Last night, Dinkytown's Varsity Theater was about 10 guests away from being sold out, filled to capacity by the Twin Cities' indie faithful who had been lured out of their warm apartments with the promise of catching a live set from Alaska-by-way-of-Oregon rockers Portugal. The Man (the period's not a typo, just intentionally funky punctuation). Youthful, restless, and clothed in acres of plaid, the crowd was eager just to catch sight of keyboardist Ryan Neighbors, hooting and shouting as he played some shimmering synth pads while the rest of the band got settled in the dark.
Though the stage was brightly lit for openers the Dig and Port O'Brien (who played a particularly well-received set), P.TM favored a dimmer, smokey setting, making sure that the few lights they had set up produced the maximum effect on the kids that rushed out to their car to get stoned in between bands (and it worked--more than a couple got a little geeked out when the lasers came on).
Lead singer and guitarist John Gourley looked almost shy, his face obscured by a cap pulled way down and shrouded by a hoodie, standing sideways at the microphone and offering no introduction before starting into a slow-burn rendition of "And I." Completely unafraid to venture away from the album version, P.TM poured on the dub-flavored delay and filled out their sound with copious amounts of Hammond organ, giving Gourley's falsetto a sheen of blue-eyed soul amidst the swaths of acid-fried rock. Though the band has a new album on the way (American Ghetto, due out in March), they weren't solely interested in pimping recent material, reaching back through their discography to deliver some extended takes on favorites like "My Mind" and "The Sun." But, in spite of all the jamming, nothing sounded loose; each airtight change came off as a fluid and natural testament to the group's technical skill.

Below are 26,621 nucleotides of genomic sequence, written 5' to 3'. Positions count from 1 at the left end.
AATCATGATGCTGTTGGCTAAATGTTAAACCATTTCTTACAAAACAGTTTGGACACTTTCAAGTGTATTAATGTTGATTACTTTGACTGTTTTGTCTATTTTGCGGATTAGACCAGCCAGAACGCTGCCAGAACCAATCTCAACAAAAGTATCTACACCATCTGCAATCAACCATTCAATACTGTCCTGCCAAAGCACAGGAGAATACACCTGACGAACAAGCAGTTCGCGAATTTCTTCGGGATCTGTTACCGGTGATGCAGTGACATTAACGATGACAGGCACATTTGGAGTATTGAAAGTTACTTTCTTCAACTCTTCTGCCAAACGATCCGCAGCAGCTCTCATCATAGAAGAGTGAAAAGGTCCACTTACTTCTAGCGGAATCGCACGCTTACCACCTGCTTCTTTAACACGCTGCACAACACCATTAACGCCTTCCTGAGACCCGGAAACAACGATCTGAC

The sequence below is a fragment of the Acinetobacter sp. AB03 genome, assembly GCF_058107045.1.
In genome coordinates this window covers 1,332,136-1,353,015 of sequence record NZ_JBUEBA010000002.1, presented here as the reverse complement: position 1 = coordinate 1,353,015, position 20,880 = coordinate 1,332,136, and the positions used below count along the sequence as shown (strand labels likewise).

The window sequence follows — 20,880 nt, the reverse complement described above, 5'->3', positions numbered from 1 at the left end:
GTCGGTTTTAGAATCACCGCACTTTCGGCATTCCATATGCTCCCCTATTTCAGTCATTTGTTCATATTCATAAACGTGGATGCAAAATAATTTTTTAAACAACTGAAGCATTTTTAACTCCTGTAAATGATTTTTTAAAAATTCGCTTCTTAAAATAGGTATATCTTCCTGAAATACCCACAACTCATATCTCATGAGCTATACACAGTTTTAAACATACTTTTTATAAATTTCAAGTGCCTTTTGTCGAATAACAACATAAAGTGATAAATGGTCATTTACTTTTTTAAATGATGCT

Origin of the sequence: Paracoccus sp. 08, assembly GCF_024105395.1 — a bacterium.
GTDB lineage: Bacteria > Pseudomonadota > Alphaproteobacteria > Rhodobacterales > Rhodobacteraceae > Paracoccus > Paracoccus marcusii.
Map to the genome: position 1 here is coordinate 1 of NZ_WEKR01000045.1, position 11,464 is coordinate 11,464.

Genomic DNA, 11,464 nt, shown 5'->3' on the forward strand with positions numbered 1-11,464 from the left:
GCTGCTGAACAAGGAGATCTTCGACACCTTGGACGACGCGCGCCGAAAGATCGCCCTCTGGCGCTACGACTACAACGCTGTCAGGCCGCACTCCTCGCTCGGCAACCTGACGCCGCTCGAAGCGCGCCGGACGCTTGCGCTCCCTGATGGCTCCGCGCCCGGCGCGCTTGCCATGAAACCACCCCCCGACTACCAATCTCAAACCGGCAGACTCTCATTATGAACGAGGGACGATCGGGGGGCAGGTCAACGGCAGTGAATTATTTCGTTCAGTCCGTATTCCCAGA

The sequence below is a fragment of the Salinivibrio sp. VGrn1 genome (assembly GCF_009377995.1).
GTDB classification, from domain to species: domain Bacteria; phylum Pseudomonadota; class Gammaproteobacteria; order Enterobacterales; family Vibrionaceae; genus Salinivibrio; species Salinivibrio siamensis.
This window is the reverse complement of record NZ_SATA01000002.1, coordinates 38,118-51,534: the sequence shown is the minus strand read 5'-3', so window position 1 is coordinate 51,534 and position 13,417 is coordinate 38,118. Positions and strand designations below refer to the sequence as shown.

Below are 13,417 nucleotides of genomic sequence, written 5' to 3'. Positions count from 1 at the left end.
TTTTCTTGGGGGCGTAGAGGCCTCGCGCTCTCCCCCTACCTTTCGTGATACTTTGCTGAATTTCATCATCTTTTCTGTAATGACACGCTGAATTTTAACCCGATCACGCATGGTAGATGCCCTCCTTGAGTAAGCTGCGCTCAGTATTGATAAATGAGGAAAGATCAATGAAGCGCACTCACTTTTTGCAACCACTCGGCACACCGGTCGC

Even as they ventured into the realm of classic '70s rock, P.TM kept one foot in the present, fusing new and old touchstones into something that they owned and effortlessly bent to their will. In a showstopping move, the band launched into David Bowie's "Moonage Daydream" before breaking it down into a scrap of MGMT's "Weekend Wars," then evolving that combination into an apocalyptic, clattering psychedelic freakout. Likewise, the band's encore was a version of their song "Church Mouth" injected with a few verses cribbed from Three Dog Night's "One"; there were no full covers, only malleable bits and pieces, but the audience was ecstatic to hear some favorites sewn so neatly into P.TM's original material.
Though a couple of crowd-pleasing singles were omitted (really, no "Lay Me Back Down"?), the band gave an uniquely impressive performance, then made it a point to thank Minneapolis for turning out in such large numbers. After word gets around, it seems likely that the numbers will be even larger the next time they come to town. Can't we just go ahead and reserve our tickets now?